But Chinese currency manipulation provides a useful entry point into an important Washington debate: Do we understand well enough — and are we in a political position to discuss honestly — the causes of the current financial and economic crisis to be ready, this year, to enact financial re-regulation legislation?

I would argue not only that we do not understand enough yet but also that we have plenty of time before new financial regulations need to be enacted. (Disclosure: I have given professional advice to a financial institution.) Everyone — from President Barack Obama to House Financial Services Committee Chairman Barney Frank to major free market economists and Republicans — currently agrees that the gravamen of any new financial re-regulations must be to guard against financial institutions and major players taking systemic risks that may undermine national and international finance again.

And, while the day may well come when that risk will arise, for at least the next year (and probably for several years), the problem will be trying to induce financial institutions to trust one another, trying to induce holders of capital to take any chances on investment. Thus, the financial danger for the time being is not risk taking; it's risk aversion. At their heart, financial relations are based on trust. That trust has been shattered. It almost certainly will take new financial regulations, particularly in the United States, to rebuild that trust.

But for the regulations to serve that necessary function, they must be seen to reflect a correct assessment of the causes of the current calamity, as well as a credible and timely check on those dangers — and still permit the financial system to generate prosperity.

A number of members of Congress — mostly from the left side of the political spectrum — have called for hearings on the causes of the financial failures. Though they may well have ideological oxen they plan to gore at such hearings, I agree with them that there ought to be extensive public hearings.

While cause and effect in human affairs is inevitably a muddled matter (scholars still debate the causes of the French Revolution and the cures of the Great Depression), we owe it to our hopes for future prosperity to make a serious effort to understand what just happened and why. That brings me back to the question of Chinese currency manipulation.

A growing body of leading experts believe that the Chinese refused to allow their exporting strength vis-a-vis the United States to be reflected in a true value of their basic monetary unit, the yuan (also known as the renminbi). By pegging it to the dollar, they ran up huge surpluses and recycled the money back to the United States.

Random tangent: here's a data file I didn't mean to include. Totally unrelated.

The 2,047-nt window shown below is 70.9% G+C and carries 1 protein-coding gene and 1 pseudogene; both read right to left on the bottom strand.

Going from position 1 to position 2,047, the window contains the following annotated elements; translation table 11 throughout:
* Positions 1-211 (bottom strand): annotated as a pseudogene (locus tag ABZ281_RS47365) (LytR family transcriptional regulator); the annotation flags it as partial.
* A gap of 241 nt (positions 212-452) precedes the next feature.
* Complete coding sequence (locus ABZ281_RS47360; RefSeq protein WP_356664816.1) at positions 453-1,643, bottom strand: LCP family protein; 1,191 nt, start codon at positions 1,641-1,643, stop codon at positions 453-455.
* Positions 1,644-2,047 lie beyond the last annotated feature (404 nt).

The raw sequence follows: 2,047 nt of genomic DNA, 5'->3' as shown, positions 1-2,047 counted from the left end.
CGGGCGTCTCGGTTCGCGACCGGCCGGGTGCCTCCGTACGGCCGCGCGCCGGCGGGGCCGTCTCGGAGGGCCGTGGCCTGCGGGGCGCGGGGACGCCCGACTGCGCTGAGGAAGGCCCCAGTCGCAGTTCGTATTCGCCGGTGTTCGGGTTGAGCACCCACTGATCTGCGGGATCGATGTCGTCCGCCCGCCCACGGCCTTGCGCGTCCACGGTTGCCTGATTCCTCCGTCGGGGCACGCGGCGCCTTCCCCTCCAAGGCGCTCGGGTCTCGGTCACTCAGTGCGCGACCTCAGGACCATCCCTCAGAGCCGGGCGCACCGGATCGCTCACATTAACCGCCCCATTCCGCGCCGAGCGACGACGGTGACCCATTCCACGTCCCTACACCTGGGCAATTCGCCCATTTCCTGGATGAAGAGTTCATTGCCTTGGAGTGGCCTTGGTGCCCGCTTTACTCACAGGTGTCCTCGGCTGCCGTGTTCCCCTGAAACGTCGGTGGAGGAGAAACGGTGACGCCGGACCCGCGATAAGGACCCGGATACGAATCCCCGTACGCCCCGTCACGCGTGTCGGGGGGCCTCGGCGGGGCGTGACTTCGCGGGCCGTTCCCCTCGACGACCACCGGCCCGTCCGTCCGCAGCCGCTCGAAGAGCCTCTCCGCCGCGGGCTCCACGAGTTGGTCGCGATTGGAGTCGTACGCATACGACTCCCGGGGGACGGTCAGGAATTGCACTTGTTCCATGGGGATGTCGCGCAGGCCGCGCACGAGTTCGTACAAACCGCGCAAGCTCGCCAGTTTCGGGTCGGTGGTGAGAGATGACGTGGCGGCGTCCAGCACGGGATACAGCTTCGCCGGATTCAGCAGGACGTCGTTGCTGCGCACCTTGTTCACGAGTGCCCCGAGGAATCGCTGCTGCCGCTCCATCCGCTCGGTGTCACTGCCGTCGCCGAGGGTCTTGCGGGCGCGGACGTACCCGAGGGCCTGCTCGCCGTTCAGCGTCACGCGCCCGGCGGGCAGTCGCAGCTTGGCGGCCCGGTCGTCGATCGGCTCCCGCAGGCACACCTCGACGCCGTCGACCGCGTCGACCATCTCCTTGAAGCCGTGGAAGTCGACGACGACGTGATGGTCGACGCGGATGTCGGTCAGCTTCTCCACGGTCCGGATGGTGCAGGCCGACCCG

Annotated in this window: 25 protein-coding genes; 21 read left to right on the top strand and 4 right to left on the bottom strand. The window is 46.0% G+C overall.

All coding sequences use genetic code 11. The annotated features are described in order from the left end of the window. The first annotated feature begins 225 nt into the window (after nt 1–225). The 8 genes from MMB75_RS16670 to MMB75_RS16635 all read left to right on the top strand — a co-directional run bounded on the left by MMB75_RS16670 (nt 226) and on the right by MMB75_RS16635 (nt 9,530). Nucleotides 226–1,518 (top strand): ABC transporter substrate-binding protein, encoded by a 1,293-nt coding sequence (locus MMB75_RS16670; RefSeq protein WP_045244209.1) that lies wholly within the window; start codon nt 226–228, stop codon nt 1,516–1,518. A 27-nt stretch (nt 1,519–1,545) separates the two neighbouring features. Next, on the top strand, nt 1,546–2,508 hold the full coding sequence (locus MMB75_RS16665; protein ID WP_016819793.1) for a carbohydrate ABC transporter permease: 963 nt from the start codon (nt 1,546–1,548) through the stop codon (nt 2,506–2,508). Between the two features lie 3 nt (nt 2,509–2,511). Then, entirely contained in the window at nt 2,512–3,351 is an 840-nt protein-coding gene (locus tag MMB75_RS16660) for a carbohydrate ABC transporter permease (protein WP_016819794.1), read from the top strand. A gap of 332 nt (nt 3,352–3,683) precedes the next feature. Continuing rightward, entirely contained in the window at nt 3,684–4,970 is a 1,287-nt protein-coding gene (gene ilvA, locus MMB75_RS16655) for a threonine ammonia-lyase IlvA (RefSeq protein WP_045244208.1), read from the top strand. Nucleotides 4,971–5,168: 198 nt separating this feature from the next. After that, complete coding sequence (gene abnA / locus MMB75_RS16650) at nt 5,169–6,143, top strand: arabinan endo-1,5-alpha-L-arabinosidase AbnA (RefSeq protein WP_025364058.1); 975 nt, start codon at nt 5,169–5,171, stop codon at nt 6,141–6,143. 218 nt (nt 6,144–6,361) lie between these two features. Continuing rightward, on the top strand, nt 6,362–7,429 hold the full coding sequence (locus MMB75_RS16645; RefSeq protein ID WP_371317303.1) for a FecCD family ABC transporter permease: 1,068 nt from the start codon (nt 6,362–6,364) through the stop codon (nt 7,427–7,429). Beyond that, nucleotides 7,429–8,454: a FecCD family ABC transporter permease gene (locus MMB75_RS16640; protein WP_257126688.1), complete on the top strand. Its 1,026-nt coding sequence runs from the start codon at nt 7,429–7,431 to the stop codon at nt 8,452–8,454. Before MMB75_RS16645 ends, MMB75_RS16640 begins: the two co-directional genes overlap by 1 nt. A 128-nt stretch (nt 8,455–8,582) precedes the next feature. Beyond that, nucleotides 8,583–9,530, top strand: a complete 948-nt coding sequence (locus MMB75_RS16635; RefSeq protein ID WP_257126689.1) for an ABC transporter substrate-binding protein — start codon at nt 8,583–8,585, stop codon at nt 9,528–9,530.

But more significantly, the global account imbalances — profoundly exaggerated by their fixing the yuan — may have been the primary cause of the world financial crisis. The case against this act of "exchange rate protectionism" (professor Max Corden coined the phrase) was put forcefully and presciently by Martin Wolf, the Financial Times' chief economic commentator (and as close to a 21st-century Walter Bagehot as we have), in his 2008 book, "Fixing Global Finance": "Many blame the United States' predicament on the policies of the Federal Reserve and lax regulation of the financial system. These arguments are not without merit, but they are exaggerated." He goes on to make a powerful case that China's currency-rate fixing supercharged the current account imbalances and led to the disaster.

What makes Wolf's argument piquant is that he cites — and relies on for the "significance" argument — the powerful lecture "Reflections on Global Account Imbalances," delivered in 2006 in India by Lawrence Summers — then a private citizen and now President Obama's chief economic adviser.

It is doubly interesting that Summers gave the following dust-cover endorsement last year to Wolf's book: "Wolf is the world's preeminent financial journalist. This book should be read by anyone who cares about the future of the international system."

Major reviews of his book all point to the centrality of this currency-manipulation charge against the Chinese. For example, the review in The Observer — a British newspaper — by Will Hutton, states: "Wolf is tough on China's role in all of this and his book will be very unpopular with the Politburo and Chinese Communist party, which want to blame the hegemonic US for the crisis."

White House public talking points cite "Wall Street greed" and the shortcomings of our health, energy, carbon and education policies as major causes of the crisis. It would appear that the president's senior economic adviser may have a somewhat different point of view.

Both the administration and the two major parties in Congress owe the public their best non-ideological, nonpartisan public analysis of the causes of the current conditions. The financial re-regulation decisions they make may well decide whether our grandchildren live in prosperity or poverty. Let's not rush to write and pass this fateful legislation, as we did with previous economic legislation, until the public and the government know what we are doing — and the politics permit an honest discussion.

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Tony Blankley is executive vice president of Edelman public relations in Washington. Comment by clicking here.

© 2009, Creators Syndicate